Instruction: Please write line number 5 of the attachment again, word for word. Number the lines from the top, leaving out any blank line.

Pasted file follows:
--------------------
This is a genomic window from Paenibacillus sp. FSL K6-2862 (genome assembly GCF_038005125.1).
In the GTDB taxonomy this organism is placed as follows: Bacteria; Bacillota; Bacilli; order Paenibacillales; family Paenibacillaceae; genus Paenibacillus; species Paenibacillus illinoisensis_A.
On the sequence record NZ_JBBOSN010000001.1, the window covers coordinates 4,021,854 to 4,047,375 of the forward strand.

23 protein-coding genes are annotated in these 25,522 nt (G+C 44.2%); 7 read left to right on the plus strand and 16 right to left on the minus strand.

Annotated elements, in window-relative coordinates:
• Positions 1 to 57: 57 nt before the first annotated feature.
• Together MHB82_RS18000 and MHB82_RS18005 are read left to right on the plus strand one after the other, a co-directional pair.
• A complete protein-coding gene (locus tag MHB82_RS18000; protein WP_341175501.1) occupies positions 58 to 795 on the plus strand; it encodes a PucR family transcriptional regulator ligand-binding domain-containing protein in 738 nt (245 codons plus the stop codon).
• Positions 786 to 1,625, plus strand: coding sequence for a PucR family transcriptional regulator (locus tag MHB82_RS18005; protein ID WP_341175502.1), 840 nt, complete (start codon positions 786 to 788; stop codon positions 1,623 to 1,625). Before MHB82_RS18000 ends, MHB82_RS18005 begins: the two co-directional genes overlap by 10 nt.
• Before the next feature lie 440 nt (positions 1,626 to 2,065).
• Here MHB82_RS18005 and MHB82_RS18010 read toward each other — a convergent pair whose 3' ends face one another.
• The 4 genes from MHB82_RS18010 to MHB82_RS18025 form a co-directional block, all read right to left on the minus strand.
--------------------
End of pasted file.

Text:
Annotated elements, in window-relative coordinates: